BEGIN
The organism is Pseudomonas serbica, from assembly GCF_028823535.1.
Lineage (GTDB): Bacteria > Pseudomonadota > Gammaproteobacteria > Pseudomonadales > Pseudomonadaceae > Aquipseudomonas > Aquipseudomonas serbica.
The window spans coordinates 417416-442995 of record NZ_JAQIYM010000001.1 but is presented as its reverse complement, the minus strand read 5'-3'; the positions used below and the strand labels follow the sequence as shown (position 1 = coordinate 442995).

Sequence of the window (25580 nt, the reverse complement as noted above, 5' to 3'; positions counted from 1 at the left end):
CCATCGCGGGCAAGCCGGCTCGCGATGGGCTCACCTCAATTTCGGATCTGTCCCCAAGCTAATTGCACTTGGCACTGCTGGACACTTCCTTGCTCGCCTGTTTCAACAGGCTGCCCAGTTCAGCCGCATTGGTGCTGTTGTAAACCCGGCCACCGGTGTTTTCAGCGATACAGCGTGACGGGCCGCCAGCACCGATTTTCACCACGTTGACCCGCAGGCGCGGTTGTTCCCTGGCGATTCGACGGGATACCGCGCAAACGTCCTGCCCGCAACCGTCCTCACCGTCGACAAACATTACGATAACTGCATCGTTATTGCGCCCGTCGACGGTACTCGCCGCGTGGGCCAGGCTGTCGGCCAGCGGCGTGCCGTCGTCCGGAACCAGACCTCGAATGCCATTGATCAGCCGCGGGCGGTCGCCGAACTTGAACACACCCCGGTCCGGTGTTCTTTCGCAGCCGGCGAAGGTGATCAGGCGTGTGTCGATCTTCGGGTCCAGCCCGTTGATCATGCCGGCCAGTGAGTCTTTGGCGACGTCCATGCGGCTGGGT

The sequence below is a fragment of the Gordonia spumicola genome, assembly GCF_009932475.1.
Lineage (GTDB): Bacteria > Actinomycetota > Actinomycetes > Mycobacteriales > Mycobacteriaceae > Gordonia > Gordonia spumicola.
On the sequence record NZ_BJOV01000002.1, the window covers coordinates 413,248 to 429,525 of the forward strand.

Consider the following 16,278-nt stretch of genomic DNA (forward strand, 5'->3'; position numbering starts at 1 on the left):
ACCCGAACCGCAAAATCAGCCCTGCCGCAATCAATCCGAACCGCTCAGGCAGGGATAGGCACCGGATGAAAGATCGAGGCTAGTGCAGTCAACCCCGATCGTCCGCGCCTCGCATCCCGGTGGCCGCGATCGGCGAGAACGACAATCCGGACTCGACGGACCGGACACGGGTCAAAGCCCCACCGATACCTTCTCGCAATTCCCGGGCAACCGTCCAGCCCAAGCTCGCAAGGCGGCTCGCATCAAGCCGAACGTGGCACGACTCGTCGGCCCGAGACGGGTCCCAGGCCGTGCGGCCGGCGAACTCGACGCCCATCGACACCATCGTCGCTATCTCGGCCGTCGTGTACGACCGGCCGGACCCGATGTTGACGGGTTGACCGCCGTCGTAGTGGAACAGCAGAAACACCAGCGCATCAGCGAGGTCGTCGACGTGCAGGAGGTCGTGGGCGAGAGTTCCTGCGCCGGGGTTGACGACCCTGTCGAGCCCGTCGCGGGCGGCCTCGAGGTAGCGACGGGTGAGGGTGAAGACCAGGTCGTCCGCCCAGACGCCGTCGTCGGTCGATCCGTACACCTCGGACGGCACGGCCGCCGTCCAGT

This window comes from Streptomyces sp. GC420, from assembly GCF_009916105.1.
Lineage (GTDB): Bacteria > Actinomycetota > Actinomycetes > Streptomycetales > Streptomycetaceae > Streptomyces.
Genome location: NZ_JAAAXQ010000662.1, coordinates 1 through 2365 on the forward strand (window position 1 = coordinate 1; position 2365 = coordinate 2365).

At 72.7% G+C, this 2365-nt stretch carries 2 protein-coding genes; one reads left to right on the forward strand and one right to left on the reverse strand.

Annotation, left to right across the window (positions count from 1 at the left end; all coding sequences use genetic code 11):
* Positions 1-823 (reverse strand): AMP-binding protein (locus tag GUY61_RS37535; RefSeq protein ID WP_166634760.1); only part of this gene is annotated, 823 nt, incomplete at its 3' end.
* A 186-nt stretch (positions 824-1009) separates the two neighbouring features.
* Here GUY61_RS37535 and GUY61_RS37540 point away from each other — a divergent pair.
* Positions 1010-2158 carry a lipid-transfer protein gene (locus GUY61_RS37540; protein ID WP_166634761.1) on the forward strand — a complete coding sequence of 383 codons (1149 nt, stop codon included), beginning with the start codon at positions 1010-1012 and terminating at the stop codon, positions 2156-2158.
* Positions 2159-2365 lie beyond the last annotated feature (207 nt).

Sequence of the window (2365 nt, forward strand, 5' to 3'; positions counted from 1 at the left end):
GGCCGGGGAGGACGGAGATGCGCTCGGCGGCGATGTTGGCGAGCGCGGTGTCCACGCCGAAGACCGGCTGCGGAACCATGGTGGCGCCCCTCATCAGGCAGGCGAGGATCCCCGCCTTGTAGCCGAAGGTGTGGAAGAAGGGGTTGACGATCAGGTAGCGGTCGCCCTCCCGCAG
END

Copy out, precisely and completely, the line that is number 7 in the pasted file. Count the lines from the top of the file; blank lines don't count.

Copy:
Lineage (GTDB): Bacteria > Actinomycetota > Actinomycetes > Mycobacteriales > Mycobacteriaceae > Gordonia > Gordonia spumicola.